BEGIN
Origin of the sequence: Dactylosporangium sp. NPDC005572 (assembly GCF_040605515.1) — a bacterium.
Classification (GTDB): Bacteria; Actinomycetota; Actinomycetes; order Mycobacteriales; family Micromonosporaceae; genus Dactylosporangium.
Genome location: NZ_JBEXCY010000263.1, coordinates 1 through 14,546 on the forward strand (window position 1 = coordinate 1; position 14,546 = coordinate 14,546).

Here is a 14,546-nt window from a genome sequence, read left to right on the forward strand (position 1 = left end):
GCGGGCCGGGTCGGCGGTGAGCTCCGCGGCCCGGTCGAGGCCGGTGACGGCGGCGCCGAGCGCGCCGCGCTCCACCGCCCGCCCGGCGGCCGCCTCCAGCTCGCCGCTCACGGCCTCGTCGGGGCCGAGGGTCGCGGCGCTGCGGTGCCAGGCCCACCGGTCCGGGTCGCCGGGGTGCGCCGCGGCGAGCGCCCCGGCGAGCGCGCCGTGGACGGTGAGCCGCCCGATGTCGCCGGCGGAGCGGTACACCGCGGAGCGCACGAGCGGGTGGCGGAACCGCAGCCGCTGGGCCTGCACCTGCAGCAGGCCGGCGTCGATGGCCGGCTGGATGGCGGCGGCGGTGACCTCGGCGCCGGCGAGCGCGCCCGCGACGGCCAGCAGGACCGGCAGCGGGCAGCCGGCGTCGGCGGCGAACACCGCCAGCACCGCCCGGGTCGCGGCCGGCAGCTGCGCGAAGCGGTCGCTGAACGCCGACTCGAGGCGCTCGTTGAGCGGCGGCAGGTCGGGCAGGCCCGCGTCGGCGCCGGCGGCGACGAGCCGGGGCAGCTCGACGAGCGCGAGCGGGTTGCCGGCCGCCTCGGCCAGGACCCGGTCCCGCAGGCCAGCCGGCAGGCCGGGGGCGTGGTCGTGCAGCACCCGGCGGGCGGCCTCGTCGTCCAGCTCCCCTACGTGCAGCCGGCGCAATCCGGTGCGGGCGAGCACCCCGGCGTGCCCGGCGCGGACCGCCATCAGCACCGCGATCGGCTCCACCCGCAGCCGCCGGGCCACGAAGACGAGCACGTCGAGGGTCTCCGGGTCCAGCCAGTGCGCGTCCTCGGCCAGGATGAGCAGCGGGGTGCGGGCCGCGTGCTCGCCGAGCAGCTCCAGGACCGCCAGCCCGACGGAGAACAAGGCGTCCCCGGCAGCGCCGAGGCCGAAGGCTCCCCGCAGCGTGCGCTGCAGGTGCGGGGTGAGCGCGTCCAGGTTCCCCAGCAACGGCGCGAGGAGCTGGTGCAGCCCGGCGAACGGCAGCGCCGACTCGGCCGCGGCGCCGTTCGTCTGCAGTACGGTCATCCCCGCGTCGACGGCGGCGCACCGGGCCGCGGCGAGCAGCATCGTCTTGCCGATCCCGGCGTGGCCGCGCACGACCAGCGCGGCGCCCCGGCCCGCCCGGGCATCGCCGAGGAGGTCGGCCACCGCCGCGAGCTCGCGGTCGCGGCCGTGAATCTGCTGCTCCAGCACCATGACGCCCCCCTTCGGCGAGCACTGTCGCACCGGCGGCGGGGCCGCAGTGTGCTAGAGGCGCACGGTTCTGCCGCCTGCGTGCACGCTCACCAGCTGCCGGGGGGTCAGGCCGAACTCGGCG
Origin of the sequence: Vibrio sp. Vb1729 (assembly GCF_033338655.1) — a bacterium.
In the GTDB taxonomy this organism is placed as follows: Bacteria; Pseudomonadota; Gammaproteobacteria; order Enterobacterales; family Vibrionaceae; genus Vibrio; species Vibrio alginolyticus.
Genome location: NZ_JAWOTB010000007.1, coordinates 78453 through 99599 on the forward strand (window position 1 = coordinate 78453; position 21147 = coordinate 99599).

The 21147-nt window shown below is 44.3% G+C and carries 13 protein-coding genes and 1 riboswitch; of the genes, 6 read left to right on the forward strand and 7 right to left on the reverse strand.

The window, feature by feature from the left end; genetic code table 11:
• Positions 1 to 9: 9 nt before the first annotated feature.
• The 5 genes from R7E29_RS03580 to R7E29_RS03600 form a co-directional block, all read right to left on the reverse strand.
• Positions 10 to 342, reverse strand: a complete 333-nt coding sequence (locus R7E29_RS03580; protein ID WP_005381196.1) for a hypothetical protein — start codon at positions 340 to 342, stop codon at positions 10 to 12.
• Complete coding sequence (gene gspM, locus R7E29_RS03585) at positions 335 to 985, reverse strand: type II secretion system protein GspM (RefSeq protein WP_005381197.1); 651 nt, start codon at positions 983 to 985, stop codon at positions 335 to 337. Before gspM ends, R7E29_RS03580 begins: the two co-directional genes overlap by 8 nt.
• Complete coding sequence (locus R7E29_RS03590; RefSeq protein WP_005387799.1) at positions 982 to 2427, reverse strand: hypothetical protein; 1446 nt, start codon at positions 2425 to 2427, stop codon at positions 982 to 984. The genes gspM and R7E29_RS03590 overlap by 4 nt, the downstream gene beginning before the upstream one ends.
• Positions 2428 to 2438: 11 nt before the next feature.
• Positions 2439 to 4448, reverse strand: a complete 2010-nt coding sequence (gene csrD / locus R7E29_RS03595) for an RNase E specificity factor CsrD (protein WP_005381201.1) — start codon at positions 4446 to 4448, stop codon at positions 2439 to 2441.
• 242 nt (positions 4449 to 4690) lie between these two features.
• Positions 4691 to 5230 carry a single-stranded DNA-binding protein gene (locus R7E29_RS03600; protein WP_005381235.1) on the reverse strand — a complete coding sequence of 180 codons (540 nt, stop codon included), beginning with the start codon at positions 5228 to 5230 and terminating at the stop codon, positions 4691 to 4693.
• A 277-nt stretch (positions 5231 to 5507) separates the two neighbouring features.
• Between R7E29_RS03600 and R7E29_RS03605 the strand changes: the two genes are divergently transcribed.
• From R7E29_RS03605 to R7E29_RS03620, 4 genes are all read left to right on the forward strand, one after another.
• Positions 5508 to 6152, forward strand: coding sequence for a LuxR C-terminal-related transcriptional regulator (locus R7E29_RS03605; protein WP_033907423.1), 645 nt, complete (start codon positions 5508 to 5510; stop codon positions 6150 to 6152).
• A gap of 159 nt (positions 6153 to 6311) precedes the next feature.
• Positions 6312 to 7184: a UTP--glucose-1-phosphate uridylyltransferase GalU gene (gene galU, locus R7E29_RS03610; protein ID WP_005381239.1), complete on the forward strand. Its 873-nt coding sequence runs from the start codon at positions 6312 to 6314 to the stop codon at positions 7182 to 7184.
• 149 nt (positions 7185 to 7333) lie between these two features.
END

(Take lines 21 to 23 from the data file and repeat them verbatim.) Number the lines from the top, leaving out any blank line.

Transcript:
• Between R7E29_RS03600 and R7E29_RS03605 the strand changes: the two genes are divergently transcribed.
• From R7E29_RS03605 to R7E29_RS03620, 4 genes are all read left to right on the forward strand, one after another.
• Positions 5508 to 6152, forward strand: coding sequence for a LuxR C-terminal-related transcriptional regulator (locus R7E29_RS03605; protein WP_033907423.1), 645 nt, complete (start codon positions 5508 to 5510; stop codon positions 6150 to 6152).